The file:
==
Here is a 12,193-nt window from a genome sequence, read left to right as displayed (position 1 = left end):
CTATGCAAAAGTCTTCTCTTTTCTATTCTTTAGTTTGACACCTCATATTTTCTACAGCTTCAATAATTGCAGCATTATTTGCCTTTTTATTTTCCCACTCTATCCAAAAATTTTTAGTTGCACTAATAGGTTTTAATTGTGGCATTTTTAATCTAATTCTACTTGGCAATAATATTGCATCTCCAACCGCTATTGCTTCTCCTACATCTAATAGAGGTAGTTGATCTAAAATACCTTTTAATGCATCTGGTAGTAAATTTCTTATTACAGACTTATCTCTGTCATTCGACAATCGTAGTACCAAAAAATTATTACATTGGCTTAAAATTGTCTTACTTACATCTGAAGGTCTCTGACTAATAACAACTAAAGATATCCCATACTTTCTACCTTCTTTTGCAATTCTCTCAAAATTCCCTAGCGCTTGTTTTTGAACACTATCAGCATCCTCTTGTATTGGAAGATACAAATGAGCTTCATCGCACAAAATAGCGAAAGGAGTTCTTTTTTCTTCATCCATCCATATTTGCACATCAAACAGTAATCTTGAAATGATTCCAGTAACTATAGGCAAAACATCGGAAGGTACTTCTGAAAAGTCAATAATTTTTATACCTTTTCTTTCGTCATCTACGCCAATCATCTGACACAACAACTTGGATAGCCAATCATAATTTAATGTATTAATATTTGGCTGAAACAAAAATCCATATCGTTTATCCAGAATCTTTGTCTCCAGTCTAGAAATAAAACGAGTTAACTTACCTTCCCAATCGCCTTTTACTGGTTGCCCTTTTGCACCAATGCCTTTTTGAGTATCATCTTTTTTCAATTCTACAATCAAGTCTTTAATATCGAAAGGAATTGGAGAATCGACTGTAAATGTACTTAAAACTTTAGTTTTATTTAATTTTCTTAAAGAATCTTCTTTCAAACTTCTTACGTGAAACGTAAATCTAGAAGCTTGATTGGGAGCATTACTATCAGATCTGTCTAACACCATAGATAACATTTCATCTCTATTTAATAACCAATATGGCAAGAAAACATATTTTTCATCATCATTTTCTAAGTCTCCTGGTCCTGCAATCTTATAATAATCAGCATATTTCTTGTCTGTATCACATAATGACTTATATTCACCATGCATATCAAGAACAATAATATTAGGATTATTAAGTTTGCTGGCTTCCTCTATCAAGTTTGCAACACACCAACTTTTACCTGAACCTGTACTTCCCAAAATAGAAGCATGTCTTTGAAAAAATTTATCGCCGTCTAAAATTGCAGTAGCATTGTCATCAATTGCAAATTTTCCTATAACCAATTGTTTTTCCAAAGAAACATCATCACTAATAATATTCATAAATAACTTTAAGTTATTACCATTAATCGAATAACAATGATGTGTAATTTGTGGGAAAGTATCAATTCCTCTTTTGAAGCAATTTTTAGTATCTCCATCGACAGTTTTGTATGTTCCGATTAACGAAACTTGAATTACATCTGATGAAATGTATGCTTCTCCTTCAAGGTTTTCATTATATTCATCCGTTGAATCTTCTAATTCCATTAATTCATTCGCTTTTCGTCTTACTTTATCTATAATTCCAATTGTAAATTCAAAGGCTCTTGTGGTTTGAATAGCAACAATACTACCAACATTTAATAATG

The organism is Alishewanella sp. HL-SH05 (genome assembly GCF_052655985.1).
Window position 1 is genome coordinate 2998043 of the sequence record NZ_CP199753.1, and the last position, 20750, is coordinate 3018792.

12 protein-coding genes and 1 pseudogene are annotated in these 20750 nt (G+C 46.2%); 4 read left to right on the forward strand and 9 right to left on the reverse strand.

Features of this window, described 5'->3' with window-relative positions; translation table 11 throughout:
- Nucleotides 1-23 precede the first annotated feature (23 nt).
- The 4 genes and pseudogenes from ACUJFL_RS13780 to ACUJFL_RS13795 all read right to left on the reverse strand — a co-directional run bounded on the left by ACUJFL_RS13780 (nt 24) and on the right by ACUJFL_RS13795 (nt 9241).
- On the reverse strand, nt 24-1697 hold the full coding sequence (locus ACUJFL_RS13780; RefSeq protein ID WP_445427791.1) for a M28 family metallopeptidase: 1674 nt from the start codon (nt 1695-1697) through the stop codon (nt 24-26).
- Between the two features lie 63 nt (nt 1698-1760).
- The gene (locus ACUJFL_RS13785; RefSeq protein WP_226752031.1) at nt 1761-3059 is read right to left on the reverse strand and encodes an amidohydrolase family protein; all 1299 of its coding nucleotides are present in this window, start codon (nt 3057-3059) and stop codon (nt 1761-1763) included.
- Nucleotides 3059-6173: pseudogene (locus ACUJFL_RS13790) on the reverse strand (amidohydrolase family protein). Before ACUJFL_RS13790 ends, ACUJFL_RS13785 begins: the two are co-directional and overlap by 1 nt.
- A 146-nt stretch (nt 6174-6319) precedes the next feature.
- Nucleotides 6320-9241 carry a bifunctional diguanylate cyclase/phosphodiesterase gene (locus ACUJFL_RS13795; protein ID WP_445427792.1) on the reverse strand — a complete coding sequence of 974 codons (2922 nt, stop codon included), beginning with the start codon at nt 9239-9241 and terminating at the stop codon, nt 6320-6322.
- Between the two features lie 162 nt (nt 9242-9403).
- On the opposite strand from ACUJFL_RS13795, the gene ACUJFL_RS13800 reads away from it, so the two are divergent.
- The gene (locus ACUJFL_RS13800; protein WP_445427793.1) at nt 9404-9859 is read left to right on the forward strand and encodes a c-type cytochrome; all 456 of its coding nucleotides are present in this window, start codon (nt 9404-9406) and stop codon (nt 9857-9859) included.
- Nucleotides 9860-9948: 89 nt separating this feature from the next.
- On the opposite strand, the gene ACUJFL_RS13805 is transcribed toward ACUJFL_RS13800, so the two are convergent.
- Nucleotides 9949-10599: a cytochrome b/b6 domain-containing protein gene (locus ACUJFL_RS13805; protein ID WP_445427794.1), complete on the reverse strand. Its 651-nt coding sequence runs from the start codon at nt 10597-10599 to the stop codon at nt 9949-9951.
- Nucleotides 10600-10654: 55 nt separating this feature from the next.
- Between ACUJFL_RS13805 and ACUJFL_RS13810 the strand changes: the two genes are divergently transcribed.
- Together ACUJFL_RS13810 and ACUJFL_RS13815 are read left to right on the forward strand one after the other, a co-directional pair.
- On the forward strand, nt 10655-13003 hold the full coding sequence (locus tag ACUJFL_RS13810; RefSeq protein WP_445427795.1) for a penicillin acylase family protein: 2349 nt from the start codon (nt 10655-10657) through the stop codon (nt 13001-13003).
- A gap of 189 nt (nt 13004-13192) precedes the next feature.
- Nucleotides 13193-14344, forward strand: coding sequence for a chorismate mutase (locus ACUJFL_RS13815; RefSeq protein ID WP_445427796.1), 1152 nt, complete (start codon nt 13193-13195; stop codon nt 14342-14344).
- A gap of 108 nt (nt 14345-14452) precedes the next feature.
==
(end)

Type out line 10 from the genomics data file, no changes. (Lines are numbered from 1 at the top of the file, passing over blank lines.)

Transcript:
- Between the two features lie 63 nt (nt 1698-1760).